Another Life: UK report urges global policies to meet hidden costs of ecological damage

Michael Viney: Education in nature from an early age recommended by author

 Bumblebee on flower

Bumblebee on flower

 

For those who think there’s still time to save what’s left of the planet’s natural world, a 600-page report commissioned in the UK by Her Majesty’s Treasury makes absorbing and sometimes surprising lockdown reading. It arrives as Ireland’s losses and failures are given fresh exposure by the National Biodiversity Forum.

The Economics of Biodiversity: The Dasgupta Review, by Prof Philip Dasgupta of Cambridge University, is the first such study to be sponsored at such a lofty financial level. As an independent, global assessment, its breadth, authority and urgency are a match for the Stern review of 2006, which helped launch UK action on climate change.

Dasgupta insists that our species is embedded in nature and dependent on its services and that we’ve plundered its assets in pursuit of wrong ideas about perpetual economic growth. He urges global policies that put a value on natural assets and meet the hidden costs of ecological damage.

All that, you would think, should make him a goodie in the eyes of anyone green. Sir David Attenborough endorses him in a foreword and a wide sample of expert reaction, online at the Science Media Centre, is warmly approving.

There are some, however, who have a gut reaction against putting the natural world into anyone’s capitalist portfolio. Their views are championed in the UK, for example, by the Guardian columnist George Monbiot.

“The notion that nature exists to serve us,” he argues, “that its value consists of the instrumental benefits we can extract, that this value can be measured in cash terms, and that what can’t be measured does not matter, have proved lethal to the rest of life on Earth.”

To assess if ecosystems have moral standing, he even goes so far as to suggest that a useful comparison is with ourselves

This is less than fair to Dasgupta . He grants that giving value to nature only in terms of contribution to human wellbeing “is an altogether limited point of view . . .[people] could ask, for example, whether the biosphere had value before modern humans appeared on the scene some 200,000 years ago”.

He wrestles at length with the philosophical problem of putting a price on nature. “The sacredness of Nature,” he writes, “points to an existence value, even intrinsic worth, that we impart to it.” There are even legal studies that propose “wild law”, giving rights to plants, animals and ecosystems.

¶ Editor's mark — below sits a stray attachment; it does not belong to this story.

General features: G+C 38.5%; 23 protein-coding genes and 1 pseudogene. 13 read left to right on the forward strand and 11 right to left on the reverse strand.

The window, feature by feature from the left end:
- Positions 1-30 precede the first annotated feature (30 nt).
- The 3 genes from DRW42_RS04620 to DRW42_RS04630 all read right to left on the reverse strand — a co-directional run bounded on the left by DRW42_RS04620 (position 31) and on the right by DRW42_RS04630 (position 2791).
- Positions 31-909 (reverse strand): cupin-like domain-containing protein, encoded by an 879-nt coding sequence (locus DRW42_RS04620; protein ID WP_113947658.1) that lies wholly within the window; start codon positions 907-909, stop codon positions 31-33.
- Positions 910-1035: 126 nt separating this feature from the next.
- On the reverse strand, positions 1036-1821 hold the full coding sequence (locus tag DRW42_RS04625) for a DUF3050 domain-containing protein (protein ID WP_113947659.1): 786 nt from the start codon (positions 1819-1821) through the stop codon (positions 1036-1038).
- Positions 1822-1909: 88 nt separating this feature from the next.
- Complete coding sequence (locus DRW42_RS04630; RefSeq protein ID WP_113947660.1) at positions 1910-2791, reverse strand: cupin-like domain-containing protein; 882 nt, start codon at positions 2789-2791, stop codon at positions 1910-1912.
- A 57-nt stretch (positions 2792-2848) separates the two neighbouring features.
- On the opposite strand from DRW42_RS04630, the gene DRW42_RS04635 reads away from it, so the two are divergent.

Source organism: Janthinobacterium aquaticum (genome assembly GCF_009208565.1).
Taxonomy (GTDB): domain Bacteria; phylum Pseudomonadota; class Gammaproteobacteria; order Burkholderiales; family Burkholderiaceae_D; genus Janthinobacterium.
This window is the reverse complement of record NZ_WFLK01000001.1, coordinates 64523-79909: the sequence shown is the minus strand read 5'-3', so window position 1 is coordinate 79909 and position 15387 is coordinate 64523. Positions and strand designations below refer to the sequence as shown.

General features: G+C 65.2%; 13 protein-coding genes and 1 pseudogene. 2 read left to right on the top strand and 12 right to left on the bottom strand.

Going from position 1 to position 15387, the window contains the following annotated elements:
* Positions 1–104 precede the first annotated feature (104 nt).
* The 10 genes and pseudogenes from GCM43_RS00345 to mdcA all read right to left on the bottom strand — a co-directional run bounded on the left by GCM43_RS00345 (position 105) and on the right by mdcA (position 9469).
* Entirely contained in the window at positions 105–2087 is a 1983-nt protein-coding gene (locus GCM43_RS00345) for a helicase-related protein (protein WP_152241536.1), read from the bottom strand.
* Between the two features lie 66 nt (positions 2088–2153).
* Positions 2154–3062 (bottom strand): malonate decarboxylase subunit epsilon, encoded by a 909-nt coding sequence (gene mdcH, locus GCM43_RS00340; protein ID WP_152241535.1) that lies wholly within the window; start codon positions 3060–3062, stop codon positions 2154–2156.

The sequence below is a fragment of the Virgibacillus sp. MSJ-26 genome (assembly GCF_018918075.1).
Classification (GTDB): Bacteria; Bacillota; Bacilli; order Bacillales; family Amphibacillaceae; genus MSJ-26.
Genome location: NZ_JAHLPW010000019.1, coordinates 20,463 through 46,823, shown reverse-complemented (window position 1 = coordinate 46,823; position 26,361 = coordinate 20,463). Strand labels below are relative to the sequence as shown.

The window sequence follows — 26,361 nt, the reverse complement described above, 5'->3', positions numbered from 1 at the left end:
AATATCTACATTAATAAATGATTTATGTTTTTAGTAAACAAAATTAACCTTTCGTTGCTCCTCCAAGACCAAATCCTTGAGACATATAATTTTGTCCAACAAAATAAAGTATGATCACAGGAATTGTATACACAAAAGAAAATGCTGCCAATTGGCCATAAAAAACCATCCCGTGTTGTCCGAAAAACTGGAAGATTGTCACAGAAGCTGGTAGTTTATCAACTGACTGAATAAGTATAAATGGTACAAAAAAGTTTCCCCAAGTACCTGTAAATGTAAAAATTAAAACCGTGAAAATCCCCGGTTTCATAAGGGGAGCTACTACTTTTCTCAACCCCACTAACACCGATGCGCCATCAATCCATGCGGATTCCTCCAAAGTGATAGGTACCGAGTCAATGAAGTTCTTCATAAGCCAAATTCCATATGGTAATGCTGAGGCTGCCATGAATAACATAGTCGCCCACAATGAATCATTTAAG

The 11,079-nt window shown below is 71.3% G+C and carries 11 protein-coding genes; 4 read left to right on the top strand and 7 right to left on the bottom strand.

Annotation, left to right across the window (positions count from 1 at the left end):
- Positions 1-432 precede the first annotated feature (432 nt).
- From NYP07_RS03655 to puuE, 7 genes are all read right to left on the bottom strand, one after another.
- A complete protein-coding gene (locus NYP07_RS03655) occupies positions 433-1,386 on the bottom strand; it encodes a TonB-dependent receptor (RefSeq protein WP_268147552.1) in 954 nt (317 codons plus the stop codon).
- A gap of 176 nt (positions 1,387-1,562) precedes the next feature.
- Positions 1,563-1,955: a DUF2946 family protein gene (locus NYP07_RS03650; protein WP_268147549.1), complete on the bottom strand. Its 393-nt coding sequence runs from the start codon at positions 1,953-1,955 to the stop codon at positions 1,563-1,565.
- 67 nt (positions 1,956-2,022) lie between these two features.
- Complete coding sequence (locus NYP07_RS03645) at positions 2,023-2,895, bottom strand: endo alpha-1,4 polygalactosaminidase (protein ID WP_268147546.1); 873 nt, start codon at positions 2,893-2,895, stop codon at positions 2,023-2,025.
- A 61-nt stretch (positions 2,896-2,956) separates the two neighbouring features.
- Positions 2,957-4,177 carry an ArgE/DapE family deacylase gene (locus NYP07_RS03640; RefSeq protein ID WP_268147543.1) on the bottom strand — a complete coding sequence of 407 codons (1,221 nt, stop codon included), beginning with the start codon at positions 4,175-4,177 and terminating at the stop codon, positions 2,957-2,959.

To assess if ecosystems have moral standing, he even goes so far as to suggest that a useful comparison is with ourselves. He weighs arguments for the “personhood” of ecosystems that an economist may find “strange and muddy”. But they offer, he suggests, “the first step towards an understanding of the full value of Nature, including its moral worth”.

His “limited point of view” finds gross domestic product, the usual national barometer of wealth, a wholly unsuitable measure of sustainable economic growth.

With the natural world “our most precious asset”, governments have to find ways of protecting it – with investments in forests, soils and the oceans and with nature embedded into all economic decisions.

He sees beginnings in China’s Gross Ecosystem Product and New Zealand’s Living Standards Framework. But he urges transformative global change in attitudes to nature on a scale to match the economic Marshall Plan that followed the second World War.

It is less costly to conserve nature, he insists, than try to restore it. Protected areas need proper funding for management, a point that chimes well with a critical new report from Ireland’s National Biodiversity Forum. A red flag.

His review is an up-to-the minute survey of biodiversity science, but also of relevant human behaviour

Reviewing implementation of the current Biodiversity Action Plan 2017-2021, it finds “a very disturbing picture of losses and declining trends. Two-thirds of wild bird species are red or amber listed birds of conservation concern, one third of wild bee species are threatened with extinction and 85 per cent of internationally important habitats are ‘unfavourable’ . . .”

A key cause is “political failure to adequately fund the National Parks and Wildlife Service and to ensure that sectoral policies work with nature rather than against it”. Or, as Dasgupta observes: “We rarely appreciate the presence of regulating and maintenance services – it is only when they are absent that we feel their worth.” Nature’s losses, he adds, are abetted by its “mobility, silence, invisibility”.

His review is an up-to-the minute survey of biodiversity science, but also of relevant human behaviour. Education in nature from an early age comes high among his urgings for change, even to a basic course in ecology, plus field work, for all first-year university students.

This can be an intellectually taxing report, and I wonder how many TDs and Ministers would be prepared to read it.

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